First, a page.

Wednesday, September 13, 2006

Do You Know This Woman? (Part I)

Do You Know This Woman? (Part I)
Originally uploaded by lorenzodom

September 13, 2006, New York City, School of Hard Knocks:

Do you know this woman?

Alas, I don’t.

And now, I'm sorely paying for it.

Well, sort of, nothing truly horrible. Actually, quite the opposite, in a way.

You see, the powerhouse advertising agency DDB Berlin (i.e. Gunn Report's Most Awarded Agency Network in the World. For the second year in a row Adweek's Global Agency Network of the Year. Four-time winner, Clio Agency Network of the Year. Winner of more awards than any other network in the history of the Cannes International Advertising Festival.) contacted the editor at Look magazine, which has featured a couple of sets of photos of mine (July and March).

Apparently, they were in love with the same photo that both Look and Gnostic Magazine used as well, because they called me twice from Berlin and sent two e-mails. In the process they attached the mocked up magazine advertisement for Max Magazine that you see here.

Unfortunately, I was at an off-site meeting for work all day long, and missed their calls.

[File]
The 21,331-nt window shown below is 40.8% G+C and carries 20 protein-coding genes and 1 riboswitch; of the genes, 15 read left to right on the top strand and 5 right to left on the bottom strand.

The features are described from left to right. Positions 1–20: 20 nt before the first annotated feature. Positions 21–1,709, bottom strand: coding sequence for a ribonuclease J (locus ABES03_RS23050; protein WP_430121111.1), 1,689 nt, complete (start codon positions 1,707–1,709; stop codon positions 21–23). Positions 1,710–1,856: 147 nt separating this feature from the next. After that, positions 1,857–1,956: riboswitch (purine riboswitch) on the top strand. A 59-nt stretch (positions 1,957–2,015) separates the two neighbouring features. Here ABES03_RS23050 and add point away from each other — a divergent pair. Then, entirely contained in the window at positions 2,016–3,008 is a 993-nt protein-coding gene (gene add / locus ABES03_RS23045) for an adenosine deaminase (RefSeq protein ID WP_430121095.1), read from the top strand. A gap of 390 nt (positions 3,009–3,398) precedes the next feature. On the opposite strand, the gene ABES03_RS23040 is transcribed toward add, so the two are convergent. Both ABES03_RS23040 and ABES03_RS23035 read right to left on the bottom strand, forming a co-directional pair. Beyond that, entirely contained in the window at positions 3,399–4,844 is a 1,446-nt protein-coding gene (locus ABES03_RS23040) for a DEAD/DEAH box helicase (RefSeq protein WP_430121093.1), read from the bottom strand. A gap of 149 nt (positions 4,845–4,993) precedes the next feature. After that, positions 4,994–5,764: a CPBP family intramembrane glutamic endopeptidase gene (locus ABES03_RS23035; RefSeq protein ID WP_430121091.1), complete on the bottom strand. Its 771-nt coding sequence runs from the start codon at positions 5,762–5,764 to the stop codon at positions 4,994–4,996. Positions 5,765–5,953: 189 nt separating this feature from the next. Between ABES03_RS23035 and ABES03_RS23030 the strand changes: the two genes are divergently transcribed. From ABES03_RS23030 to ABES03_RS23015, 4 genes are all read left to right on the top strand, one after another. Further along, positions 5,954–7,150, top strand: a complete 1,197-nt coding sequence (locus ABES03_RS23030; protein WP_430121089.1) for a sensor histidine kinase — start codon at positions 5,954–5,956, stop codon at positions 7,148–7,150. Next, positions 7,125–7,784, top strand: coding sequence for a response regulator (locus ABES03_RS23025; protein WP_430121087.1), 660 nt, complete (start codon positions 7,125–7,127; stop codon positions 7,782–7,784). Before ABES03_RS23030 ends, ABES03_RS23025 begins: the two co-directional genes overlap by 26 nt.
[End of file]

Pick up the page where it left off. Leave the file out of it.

However, I was never paid for the photos used in Look and Gnostic, and being that they were not directly tied to an advertisement, and thus not serving commercial purposes, I felt that they fell into the safety net of “Photography for Art and Editorial” purposes, which is legal in the State of New York, and for which one does not need a written model release form.

Hence, my frustration (Fuck!). Hence, I ask “Do you know this woman?”

Because quite honestly, my gritted teeth, my tense shoulders, my exclamations of “Fuck, fuck, fuck, fuck!” tonight are not about the money. Far from. Because I love what I’m doing.

Photography has become such a beautifully fulfilling experience for me that it doesn’t bother me one bit that I have not made a cent since I began this endeavor a little over a year ago. It does not bother me that only get 4-5 hours of sleep a night because my passion, my fervor, my exuberance, for both writing and photography keep me working tirelessly—yet, oh, so wearily—night and day.

But it does irk me that I am missing out on an amazing opportunity.

I like to think that there is an opportunity around every corner and that you just have to be prepared to meet and take advantage of her. Unfortunately, apparently, obviously, I wasn’t ready this time. That sucks, big time.

In July, Germany’s premier magazine, fotoMAGAZINE, featured a story on my cut-out technique and now a major-major advertising agency wants to use one of my photos, but they can’t. Because this wholly amateur photographer didn’t get his unsuspecting model to sign a release form. How frustrating is that? I keep lamenting over how much instant exposure and worldwide recognition for my work that might have garnered for my work (sigh).

So, let that be a lesson to you. Please let that be a lesson for you, or at least someone out there learn from this, because I had to learn it the hard way, and that’s tough.